2. Thanks for this post Lindsay. One thing I like about Goodreads is that reviews and recommendations about books were more valuable and more accurate when they came from friends instead of the computer generation “If you read this, you might like this” that is so common on sites like Amazon. The discussion boards allow you to connect with other people from around the country that are also interested in that same topic.

  3. Good info and right to the point. I am not sure if this is in fact the best place to ask but do you folks have any thoughts on where to employ some professional writers? Thx 🙂

  4. Thanks David, I’d forgotten Smashwords has so many formats.

    I think Lindsay’s ideas on price points are interesting. I’ve learned of several very successful fantasy authors over the past two years who give away the first book in a series, but then charge $4-6 for the other books in the series. They also have in common that are all very prolific.

  5. Lindsay was one of the first people I “met” on Twitter. I was a clueless newbie and she didn’t even mind me following her around the twittersphere like a puppy, asking silly questions.

    Lindsay is awesome like that.

  6. Thank you David and Lindsay for an insightful article. As usual, one always walks away richer from visiting your blog David.

    Lindsay, I’ve opened another tab here and will explore your blog next. Like David, I think your covers are stunning. Do you do it yourself or do you use someone for this part of the preparation?

    Thanks again guys.

      1. Lindsay, Thanks for the info. I don’t think the mystery is solved in this case. I’m accessing over my home ADSL connection. There’s no 3G involved and hence no mobile bandwidth for Amazon to pay.

        You hinted at setting up a store for some international sales. I found a fast and simple way at currently no cost: It’s a free payment and download service for digital goods located in Holland. They use Paypal, and buyers get redirected back to a download area. Currently no fees during beta, and it will only be cents if and when they do.

        Their “About Us” or FAQs say Oronjo was created by a guy who wanted to self-publish and needed a way to sell downloads. This was before Kindle took off, I think. Anyway, I saw another author using it on their website and found it that way.

  7. Great post, thanks to Lindsay and Dave. I find it VERY interesting that the Amazon editors aren’t just going after the top-sellers but are seeking out books they themselves enjoy reading. I think all authors should be heartened by this. I’m also self-pubbed and got an offer from Amazon to republish 2 of my books through their romance imprint, Montlake. Unlike Lindsay, I took the offer, but like Lindsay, I’m not a super-seller. I make a nice income and 1 of my books did get under the 1,000 ranking on Amazon a few months ago, but mostly I cruise along at a higher altitude. I think Lindsay hit the nail on the head in her post – write a great book and sell enough to get some fans (and an editor’s interest) but you don’t need to sell a ton. Sure, luck plays a part, but it really is all down to the story in the end.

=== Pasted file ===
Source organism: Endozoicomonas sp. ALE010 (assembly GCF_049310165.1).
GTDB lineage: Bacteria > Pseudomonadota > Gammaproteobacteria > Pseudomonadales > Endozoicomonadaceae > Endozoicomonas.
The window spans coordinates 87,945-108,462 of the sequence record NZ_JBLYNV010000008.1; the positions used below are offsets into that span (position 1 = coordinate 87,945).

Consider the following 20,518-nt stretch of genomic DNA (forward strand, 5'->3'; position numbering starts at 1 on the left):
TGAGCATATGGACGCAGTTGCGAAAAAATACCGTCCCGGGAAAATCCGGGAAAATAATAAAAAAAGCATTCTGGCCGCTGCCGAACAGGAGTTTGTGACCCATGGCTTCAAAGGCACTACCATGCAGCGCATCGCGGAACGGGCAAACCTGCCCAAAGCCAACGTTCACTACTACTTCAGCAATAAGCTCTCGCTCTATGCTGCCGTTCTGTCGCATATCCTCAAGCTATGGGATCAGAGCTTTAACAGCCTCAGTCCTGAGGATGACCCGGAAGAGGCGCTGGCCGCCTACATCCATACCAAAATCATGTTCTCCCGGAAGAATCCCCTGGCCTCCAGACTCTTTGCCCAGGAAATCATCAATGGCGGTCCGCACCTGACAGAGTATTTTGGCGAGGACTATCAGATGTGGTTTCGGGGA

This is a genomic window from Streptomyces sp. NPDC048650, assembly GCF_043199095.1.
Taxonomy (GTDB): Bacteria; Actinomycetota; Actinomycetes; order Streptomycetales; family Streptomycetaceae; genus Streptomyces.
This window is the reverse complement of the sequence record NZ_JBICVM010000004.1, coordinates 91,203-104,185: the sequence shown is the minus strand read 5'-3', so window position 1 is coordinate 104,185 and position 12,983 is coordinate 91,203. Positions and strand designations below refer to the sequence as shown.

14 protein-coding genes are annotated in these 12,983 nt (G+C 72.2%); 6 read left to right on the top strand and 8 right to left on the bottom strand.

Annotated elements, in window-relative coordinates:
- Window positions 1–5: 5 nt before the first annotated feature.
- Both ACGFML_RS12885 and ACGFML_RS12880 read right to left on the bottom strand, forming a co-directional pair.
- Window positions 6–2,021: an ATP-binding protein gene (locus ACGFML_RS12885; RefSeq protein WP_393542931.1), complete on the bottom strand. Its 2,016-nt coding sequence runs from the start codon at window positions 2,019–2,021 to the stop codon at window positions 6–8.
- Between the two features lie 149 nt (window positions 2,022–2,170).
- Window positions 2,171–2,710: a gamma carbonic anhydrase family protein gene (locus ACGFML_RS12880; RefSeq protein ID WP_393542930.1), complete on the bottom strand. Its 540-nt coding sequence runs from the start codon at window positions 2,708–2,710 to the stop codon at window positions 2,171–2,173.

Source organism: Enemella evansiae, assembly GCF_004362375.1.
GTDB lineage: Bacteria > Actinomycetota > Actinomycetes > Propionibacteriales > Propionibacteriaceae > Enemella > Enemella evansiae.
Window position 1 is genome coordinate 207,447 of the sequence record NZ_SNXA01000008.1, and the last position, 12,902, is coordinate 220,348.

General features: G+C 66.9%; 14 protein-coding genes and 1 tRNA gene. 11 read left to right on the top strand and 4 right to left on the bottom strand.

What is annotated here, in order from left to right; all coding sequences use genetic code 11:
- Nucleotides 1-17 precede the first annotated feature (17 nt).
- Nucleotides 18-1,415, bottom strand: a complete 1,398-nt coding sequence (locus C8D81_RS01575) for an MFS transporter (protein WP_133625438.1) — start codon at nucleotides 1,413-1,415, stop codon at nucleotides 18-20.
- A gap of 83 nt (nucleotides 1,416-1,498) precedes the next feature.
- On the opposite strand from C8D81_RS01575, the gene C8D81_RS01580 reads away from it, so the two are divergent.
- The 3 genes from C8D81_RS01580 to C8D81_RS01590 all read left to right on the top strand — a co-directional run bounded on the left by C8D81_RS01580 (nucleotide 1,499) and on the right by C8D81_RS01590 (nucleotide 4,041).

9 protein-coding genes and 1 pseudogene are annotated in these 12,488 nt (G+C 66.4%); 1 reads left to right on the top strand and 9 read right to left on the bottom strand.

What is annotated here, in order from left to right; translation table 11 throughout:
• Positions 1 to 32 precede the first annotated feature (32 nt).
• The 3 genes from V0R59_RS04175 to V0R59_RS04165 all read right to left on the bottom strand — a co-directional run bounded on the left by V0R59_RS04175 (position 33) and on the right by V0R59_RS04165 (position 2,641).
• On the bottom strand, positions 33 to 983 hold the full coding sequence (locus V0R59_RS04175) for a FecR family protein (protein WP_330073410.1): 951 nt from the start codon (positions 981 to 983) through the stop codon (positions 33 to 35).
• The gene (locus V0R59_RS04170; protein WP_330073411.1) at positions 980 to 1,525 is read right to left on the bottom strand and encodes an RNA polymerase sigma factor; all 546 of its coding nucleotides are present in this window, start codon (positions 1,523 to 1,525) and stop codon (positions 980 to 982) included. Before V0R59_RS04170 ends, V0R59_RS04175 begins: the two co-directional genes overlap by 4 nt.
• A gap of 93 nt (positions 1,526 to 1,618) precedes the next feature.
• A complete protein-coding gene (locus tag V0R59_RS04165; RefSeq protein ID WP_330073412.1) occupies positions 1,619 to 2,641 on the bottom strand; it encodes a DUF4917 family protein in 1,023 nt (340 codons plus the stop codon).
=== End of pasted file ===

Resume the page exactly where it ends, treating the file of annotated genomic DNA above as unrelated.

The very best of luck to Lindsay in her writing career.

  8. What a helpful post for self-publishers! Thank you.

    Re: Keeping in touch via an email list.
    I think it’s important to give people options for how they follow and interact with you.

    Social media’s one way for fans (and others!) to share opinions about a writer’s work. However, ‘traditional’ email also works, and some like the idea of being able to visit their in-box whenever it’s convenient for them to see what you’re up to.

    Question: Lindsay, do you get questions/comments from email subscribers? For example…?
    Thank you.

    1. It’s definitely a good idea to have multiple ways that fans can follow you! I love that you can send a letter right into someone’s inbox with a newsletter, but not everyone wants to sign up for extra email. I have people who only follow on Twitter, others who only follow on Facebook, and others who subscribe to the blog.

      I get questions via FB and Twitter, though I’d say the majority come through from the contact form on my blog. (In the afterwords of my ebooks, I invite readers to get in touch with me through any of those venues.)

  9. At the end of Lindsay’s post above, I mentioned something about certain agents only looking at raw sales over anything else, so I guess I should explain that. My impression is that many agents are scouting for “prospects” based primarily on sales only. When they talk about looking at self-publishers as potential clients, their only criteria seems to be a certain sales threshold (e.g. 5,000 or 10,000). I know there are exceptions, but that’s my general impression.

    I think this is quite shortsighted, primarily because it takes no account of genre, price point, the number of titles out, or how long someone has been self-publishing. I have no doubt that Amazon are using a lot more metrics when they consider approaching someone, but I think agents (and probably publishers too) are several steps behind on this.

    Because of this shortsightedness, if your sole goal as a self-publisher was to land yourself an agent and/or a trad deal, an argument could be made that your best approach would probably be to sell everything at 99c and just try to amass as many raw sales as possible, regardless of revenue.

    Before anyone gets too excited, I think there are all sorts of reasons why that’s not the best approach. Even if your goal is to land a deal you should still try and maximize revenue, as, if you don’t, you won’t know the true value of the work your are proposing to sell, and could undervalue that work in any negotiation.

    Besides, you may change your mind on wanting an agent or publisher. I certainly did.

    1. Good point, David, and I’ll be the first to admit that I don’t follow agents’ blogs or pay much attention to them (sorry, agents!).

      I often advise e-pubbers to try different price points and see what makes them the most money. I know Robin Sullivan has mentioned that Michael sold more books at $5 than at lower prices, but then you have folks who have made six-figure incomes with all 99-cent ebooks (the infamous John Locke, of course).